I still remember my family of five sharing a queen mattress in my uncle’s basement bedroom, where we stayed for over a year until we were able to afford rent payments on our own two-bedroom apartment home. For eight years, my family relied exclusively on public transportation to get around.
My parents worked selflessly so their children and relatives could have a better life. My mother fought to get my sister and I in “Gifted and Talented” classes when our teachers thought we weren’t a “good fit” for the program. Thanks in great part to the sacrifices and struggles faced by generations before me, to educators like David Cook, founder of performing arts troupe, Colours, and the late Lucille Clifton who gave me the confidence to find my voice through the arts, and to my family’s emphasis on education as a passport to a better future, I earned an undergraduate degree from Saint Mary’s College of Maryland in Political Science with a minor in African Diaspora Studies before receiving a law degree from Washington and Lee School of Law.
Service. Experience. Energy. Action.
I have worked professionally in both the public and private sectors, including more than six years in Howard County government at the Howard County Office of Law and in the County Administration. Before that, I worked in Prince George’s County government in the Government Operations Division on personnel matters, public safety trial boards, zoning appeals, and code enforcement. My two years in the Howard County Office of Law were spent providing a wide range of legal advice on a range of matters before the County Administration and departmental leadership.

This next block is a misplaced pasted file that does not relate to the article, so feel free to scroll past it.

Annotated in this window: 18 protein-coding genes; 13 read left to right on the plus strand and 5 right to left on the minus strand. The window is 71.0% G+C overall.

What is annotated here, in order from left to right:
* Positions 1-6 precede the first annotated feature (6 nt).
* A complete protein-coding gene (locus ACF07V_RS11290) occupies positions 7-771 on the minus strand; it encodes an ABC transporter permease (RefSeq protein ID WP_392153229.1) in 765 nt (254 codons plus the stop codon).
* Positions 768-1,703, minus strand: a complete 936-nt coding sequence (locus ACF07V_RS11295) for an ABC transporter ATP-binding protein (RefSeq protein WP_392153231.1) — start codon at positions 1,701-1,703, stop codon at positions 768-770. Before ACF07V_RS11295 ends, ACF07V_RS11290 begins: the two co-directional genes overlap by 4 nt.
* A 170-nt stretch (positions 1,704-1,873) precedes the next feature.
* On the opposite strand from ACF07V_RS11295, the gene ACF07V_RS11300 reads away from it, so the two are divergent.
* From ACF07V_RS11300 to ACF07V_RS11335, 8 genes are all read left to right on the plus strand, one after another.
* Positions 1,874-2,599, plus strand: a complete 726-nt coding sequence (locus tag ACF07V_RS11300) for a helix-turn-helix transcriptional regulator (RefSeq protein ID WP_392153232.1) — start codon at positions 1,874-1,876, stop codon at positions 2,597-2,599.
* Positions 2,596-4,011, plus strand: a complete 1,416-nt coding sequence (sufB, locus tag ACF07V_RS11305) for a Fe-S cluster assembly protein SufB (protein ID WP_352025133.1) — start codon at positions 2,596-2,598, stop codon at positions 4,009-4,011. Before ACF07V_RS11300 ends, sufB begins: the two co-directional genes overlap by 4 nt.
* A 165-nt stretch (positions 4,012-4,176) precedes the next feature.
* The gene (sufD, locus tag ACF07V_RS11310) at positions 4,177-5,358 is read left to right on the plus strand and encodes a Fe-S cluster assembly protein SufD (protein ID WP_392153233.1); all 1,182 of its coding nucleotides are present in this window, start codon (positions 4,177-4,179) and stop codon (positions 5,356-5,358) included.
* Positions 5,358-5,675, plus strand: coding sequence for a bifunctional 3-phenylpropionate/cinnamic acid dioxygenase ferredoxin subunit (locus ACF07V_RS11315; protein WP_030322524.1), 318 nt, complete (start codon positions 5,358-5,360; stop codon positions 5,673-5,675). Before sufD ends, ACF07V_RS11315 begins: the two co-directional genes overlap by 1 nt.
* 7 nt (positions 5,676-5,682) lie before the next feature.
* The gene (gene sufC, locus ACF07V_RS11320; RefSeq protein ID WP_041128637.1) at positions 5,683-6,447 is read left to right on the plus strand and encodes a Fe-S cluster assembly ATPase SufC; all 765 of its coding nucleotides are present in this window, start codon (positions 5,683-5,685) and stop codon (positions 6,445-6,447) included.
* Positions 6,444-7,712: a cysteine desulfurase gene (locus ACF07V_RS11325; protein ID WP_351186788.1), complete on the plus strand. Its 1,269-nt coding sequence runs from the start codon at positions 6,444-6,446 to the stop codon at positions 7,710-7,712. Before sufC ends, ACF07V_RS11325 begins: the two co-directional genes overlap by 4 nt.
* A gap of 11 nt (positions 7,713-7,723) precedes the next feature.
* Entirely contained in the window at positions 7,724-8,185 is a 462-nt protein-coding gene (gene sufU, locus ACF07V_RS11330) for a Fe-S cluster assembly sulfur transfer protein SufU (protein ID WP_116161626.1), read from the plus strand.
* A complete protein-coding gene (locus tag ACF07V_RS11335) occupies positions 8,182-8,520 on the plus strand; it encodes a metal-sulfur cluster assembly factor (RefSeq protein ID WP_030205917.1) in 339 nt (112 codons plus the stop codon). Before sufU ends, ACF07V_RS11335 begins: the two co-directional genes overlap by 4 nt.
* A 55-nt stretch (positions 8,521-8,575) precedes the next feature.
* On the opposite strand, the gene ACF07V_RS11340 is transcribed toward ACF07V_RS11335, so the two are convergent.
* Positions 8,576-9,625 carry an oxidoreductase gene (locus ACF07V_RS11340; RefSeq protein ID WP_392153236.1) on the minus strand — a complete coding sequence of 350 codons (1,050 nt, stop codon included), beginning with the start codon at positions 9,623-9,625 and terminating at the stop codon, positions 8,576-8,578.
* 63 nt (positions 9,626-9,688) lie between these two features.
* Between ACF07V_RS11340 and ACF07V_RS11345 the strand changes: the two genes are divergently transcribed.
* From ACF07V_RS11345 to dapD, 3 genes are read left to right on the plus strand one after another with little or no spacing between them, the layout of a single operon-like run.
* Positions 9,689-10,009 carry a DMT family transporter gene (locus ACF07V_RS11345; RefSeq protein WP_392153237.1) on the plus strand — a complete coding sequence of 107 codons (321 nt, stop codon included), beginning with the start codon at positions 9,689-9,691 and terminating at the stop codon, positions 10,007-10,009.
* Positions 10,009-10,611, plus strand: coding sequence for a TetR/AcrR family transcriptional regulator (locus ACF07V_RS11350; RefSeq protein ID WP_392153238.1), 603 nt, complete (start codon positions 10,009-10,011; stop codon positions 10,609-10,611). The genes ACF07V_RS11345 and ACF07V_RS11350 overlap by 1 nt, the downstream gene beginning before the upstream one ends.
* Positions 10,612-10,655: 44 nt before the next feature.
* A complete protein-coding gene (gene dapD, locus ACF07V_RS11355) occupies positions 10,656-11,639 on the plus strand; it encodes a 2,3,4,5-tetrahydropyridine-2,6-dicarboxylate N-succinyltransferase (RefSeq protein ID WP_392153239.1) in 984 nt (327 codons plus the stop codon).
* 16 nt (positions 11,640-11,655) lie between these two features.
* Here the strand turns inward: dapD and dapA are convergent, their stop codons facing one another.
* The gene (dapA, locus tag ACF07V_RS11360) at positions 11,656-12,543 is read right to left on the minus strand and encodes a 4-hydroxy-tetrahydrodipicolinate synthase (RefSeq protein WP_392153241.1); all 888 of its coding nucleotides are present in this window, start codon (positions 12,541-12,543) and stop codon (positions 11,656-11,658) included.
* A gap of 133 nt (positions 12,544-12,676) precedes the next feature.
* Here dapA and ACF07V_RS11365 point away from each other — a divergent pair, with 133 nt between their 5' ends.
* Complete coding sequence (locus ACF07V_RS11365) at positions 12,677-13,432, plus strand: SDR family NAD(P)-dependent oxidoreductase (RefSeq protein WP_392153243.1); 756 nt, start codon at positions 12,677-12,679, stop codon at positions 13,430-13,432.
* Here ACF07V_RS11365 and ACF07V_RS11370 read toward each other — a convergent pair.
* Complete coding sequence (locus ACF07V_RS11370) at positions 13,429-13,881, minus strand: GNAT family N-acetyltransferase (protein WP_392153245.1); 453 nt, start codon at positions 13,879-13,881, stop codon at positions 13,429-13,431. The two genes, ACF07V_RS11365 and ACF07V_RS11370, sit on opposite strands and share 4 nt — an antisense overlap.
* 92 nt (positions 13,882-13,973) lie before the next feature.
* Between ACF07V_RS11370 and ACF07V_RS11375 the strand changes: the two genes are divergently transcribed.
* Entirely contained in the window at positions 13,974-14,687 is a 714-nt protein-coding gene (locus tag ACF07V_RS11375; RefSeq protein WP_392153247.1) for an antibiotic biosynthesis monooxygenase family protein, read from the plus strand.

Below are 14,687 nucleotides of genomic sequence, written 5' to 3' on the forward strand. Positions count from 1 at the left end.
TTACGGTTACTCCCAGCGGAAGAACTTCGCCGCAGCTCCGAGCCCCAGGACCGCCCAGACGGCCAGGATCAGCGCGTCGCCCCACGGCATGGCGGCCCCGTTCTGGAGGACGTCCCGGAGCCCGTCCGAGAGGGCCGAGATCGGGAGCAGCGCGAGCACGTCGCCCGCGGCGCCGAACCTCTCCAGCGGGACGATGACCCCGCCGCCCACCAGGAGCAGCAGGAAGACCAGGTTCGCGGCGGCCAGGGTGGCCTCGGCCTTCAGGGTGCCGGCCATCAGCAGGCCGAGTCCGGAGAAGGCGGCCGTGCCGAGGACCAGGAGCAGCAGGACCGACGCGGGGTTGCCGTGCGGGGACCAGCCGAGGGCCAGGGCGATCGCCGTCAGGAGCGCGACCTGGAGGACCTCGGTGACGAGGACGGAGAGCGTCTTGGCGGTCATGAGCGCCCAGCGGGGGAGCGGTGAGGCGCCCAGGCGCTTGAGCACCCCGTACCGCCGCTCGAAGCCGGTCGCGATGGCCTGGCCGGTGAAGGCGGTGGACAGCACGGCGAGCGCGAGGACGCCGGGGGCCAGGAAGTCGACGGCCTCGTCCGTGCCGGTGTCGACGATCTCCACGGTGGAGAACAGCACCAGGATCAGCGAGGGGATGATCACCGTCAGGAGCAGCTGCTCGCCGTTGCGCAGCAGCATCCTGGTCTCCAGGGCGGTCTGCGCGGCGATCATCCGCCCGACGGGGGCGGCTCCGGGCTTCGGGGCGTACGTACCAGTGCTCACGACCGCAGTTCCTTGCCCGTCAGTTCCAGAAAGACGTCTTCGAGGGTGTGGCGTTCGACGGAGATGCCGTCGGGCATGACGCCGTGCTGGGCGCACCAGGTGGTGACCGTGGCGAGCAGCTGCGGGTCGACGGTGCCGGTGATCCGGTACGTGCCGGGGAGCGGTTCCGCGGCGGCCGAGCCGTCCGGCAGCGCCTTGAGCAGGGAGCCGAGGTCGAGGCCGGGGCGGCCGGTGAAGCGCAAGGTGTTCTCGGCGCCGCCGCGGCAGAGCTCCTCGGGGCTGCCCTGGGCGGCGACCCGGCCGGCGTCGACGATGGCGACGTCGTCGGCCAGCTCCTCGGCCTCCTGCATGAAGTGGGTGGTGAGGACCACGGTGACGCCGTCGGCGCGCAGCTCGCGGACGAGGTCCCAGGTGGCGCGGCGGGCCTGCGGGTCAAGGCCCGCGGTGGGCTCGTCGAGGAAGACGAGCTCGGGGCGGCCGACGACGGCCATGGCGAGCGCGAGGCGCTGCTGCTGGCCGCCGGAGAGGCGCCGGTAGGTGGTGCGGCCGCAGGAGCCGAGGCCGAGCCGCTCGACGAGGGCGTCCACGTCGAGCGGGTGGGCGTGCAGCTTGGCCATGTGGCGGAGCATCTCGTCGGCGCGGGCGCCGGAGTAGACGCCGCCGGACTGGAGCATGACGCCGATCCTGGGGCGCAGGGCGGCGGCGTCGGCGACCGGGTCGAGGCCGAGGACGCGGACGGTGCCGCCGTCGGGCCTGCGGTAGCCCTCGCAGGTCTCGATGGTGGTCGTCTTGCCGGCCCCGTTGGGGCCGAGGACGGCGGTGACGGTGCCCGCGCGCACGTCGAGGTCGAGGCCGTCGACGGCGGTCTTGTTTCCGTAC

In 2017, I was appointed by former County Executive Allan Kittleman to serve the County as an Assistant Chief Administrative Officer. County Executive Ball retained me in that position when his administration began, where I assisted in managing day-to-day operations and oversaw multiple administration priorities for several County agencies in procurement, central fleet, human resources, and human rights and equity. During this time, I worked closely on labor relations and on the County’s handling of the COVID-19 response as it pertained to ensuring continuity of essential government operations while maintaining the safety of employees and maximizing virtual resources. I also served as the Acting Human Rights Administrator for half a year, during which time the Office was restructured and the mission expanded to incorporate equity and restorative justice as a focus.
Anchored by a commitment to bring the margins to the center and ensure that diverse voices have a seat at the table, I currently serve the community in a variety of roles, including the Executive Board for the Howard County Conservancy, as an At-Large Board member of the Howard County branch of the NAACP and a Co-Chair of their Environmental and Climate Justice committee, and as Vice-Char on the Maryland Commission on Civil Rights. I am also currently concluding a second term on the Hickory Ridge Village Board.
My wife, Sonya, and I live in Columbia with our two elementary-school-aged daughters.